This week at SCOTUS: The cert. petition in Sullivan was distributed for conference on September 26. I’m not aware of any other military justice developments at the Supreme Court, where I’m tracking two cases:

This week at CAAF: CAAF has completed its oral argument calendar for the term. Details about this term’s cases are available on our 2015 Term of Court page.

This week at the ACCA: The next scheduled oral argument at the Army CCA is on July 12, 2016.

This week at the AFCCA: I’m unable to access the Air Force CCA’s website.

This week at the CGCCA: The Coast Guard CCA’s oral argument schedule shows no scheduled oral arguments.

This week at the NMCCA: The Navy-Marine Corps CCA will hear oral argument in one case this week, on Tuesday, June 21, 2016, at 10 a.m.:

United States v. Ellis

Case summary: A panel of members with enlisted representation sitting as general court-martial convicted the appellant, contrary to his pleas, of two specifications of rape, two specifications of sexual assault, three specifications of abusive sexual contact, and three specifications of assault consummated by a battery, in violation of Articles 120 and 128, UCMJ, 10 U.S.C. §§ 920, 928 (2012). The members sentenced appellant to two years’ confinement, reduction to pay grade E-1, and a dishonorable discharge. The convening authority approved the sentence as adjudged and, except for the punitive discharge, ordered it executed. The issue to be argued before this Court is as follows:


8 Responses to “This Week in Military Justice – June 19, 2016”

  1. The Silver Fox says:

    We need a nice, reasoned CAAFlog discussion of Utah v. Strieff.

  2. Vulture says:

    I am going to have to sit this one out.  I am too in love with Sonya.

  3. K fischer says:

    Pay your traffic tickets and don’t possess meth.  Or, at least do one of those things.  That way you go to jail for one night for the traffic warrant until you make bail, or if you get caught with meth, you don’t pop up with an active warrant to cure the taint of the illegal stop and you get your conviction kicked.

  4. The Silver Fox says:

    I’m not sure what to do with your lack of indignation.

  5. k fischer says:

    I could tell you what you could do with my lack of indignation, but that would require indignation, which for some reason I lack under these facts.  Plus, I wouldn’t stay true to the concept of reason and accountability I still hope society will one day expect of inebriated females who drink and engage in intercourse. 
    You see, TSF, if I lack empathy for an AF NCO who fraternizes with two Airmen at her apartment, drinks wine, watches movies, cuddles with one of them, and goes back to her bedroom with said cuddlee where moans of pleasure are heard by the third wheel Airman, instead of screams of “Help me!!!!!”, wherein after she makes a claim of rape even though at some point she was reported to be on top, and the charges were dismissed, only to be revived again because of UCI, which ultimately and prophetically resulted in the Airman being acquitted of all charges, then I would be a hypocrite to have empathy for this guy who doesn’t pay his tickets, buys meth at a drug house with money he should have used to pay aforementioned tickets, and gets caught with meth by a cop casing the drug house while being patted down during his arrest for which the cop had a valid bench warrant.  I guess the cop is supposed to allow the arrestee to go back to his home to give him the opportunity to purge any illegal contraband on his person, follow him, then knock on his door and arrest him, then pat him down?   Whether it is a bench warrant for failure to pay a parking ticket, or a bench warrant for someone who skipped town on rape charges, it is still an order by a judge to arrest someone.  Immediately.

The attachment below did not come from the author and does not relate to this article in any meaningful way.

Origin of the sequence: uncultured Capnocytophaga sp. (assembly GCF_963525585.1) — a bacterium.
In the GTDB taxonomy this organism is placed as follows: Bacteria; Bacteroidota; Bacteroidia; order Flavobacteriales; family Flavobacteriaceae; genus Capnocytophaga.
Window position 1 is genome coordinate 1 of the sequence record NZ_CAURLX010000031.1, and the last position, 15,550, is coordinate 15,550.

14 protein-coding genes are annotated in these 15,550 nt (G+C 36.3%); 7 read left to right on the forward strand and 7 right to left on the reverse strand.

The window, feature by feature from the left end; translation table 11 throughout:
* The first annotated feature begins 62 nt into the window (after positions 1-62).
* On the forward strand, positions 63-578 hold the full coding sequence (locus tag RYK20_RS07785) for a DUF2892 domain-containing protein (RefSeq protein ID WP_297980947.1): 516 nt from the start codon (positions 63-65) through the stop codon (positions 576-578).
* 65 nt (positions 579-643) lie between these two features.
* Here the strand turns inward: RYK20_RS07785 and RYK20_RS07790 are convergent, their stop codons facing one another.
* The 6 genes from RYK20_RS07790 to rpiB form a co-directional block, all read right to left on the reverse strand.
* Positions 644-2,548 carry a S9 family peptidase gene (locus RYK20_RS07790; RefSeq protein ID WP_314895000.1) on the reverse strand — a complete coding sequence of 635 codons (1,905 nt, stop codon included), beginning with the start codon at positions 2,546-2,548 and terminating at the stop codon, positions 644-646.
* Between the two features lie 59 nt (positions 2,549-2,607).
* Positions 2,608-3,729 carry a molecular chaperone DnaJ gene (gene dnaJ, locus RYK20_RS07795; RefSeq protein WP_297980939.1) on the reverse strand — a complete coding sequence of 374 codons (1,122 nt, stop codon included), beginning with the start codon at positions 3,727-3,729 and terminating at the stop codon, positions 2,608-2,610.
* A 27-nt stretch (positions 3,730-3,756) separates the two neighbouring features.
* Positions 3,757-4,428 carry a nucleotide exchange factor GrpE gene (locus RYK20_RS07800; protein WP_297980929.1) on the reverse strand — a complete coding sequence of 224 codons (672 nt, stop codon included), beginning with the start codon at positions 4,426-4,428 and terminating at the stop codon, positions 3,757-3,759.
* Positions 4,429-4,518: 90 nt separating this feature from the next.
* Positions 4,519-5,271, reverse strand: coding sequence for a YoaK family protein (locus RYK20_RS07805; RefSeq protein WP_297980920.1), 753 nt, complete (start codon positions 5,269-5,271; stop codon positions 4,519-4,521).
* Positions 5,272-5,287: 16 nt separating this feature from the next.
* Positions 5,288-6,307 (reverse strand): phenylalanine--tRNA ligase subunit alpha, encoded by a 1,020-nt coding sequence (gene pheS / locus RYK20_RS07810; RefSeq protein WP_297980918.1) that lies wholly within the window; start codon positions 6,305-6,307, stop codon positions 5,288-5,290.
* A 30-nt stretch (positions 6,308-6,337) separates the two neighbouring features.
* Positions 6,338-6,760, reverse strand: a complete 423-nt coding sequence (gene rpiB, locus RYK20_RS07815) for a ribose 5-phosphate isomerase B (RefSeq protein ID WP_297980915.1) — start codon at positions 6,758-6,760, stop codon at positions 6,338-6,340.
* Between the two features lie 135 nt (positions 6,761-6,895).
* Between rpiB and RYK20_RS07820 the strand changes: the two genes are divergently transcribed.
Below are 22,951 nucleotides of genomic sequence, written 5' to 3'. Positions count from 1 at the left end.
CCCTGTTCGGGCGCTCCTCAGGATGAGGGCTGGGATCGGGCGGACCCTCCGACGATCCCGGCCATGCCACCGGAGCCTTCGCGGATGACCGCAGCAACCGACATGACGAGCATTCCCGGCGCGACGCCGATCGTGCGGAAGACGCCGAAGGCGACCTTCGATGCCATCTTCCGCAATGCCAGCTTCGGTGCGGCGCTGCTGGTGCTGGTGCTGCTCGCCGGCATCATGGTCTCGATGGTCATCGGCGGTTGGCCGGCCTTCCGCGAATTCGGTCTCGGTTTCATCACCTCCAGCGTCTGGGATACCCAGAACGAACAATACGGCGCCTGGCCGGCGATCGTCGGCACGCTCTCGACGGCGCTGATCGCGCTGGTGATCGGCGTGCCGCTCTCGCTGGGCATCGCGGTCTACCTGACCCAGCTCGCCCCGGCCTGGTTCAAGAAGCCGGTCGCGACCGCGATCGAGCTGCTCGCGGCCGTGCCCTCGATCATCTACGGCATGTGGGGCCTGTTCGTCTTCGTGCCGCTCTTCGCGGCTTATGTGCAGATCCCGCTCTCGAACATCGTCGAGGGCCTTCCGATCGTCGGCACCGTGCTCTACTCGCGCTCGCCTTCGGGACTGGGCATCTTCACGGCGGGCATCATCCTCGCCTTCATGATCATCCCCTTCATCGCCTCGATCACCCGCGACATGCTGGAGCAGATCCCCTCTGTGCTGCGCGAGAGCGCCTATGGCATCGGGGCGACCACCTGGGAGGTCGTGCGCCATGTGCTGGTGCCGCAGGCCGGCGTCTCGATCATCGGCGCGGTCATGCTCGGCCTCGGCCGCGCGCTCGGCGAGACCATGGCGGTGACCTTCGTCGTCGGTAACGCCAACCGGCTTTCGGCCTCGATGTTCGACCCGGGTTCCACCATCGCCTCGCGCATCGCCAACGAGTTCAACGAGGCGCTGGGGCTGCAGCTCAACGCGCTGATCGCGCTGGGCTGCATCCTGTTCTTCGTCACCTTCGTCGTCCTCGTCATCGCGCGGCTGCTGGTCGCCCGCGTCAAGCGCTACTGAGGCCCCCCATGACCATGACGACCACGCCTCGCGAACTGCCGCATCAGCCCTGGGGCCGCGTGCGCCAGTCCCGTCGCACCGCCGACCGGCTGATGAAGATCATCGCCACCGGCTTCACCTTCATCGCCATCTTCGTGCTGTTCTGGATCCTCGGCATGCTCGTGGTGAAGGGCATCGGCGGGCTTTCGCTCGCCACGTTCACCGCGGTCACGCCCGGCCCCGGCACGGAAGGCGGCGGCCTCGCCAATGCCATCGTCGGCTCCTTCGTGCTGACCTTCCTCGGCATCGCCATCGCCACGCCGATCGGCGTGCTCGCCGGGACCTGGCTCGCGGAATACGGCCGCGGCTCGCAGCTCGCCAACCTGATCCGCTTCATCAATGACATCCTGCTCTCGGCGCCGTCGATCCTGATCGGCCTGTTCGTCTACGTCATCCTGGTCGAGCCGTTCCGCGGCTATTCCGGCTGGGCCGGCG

How’s that for indignation?

  6. The Silver Fox says:

    The problem with the opinion, however, is that the police officer didn’t even have reasonable suspicion to stop and question the subject.  And the discovery of the warrant came as a direct result of that illegal stop.  Therefore, it seems to me the Justices were too forgiving of the police here. 

  7. k fischer says:

    Dogs and cats are sleeping together, or perhaps foxes and bobcats, when you are defending the accused and I am defending the cops. 
    The defendant had a valid warrant for his arrest.  So, I suppose they could have said upon realizing that they illegally stopped him and they had a valid arrest warrant, “Okay, you are free to go.”  Then, when he took three steps, they could have stopped him again and said, “Are you Mr. Strieff?  Well, we have a valid warrant to arrest you.  So, we are going to have to pat you down.  Oh look!  I just pulled a bag of meth out of your pocket.  You are under arrest for possession.”  That seems like a pretty absurd result.

  8. The Silver Fox says:

    That’s a fair point and a good example.  But, what worries me here is that this doesn’t appear to be mere negligence on behalf of the officer.  He acted deliberately despite knowing that he didn’t have reasonable suspicion to conduct a Terry stop on Mr. Strieff.  Nor does the Court’s holding seem to be limited only to instances of police negligence.  And, in reality, it will be very difficult for a defense counsel to show in a motion hearing that the police have a policy of deliberately stopping and conducting a warrant query (without reasonable articulable suspicion) on random individuals.     
    Would I go as far as Justice Sotomayor in my criticism?  No.  Justice Kagan?  Yes.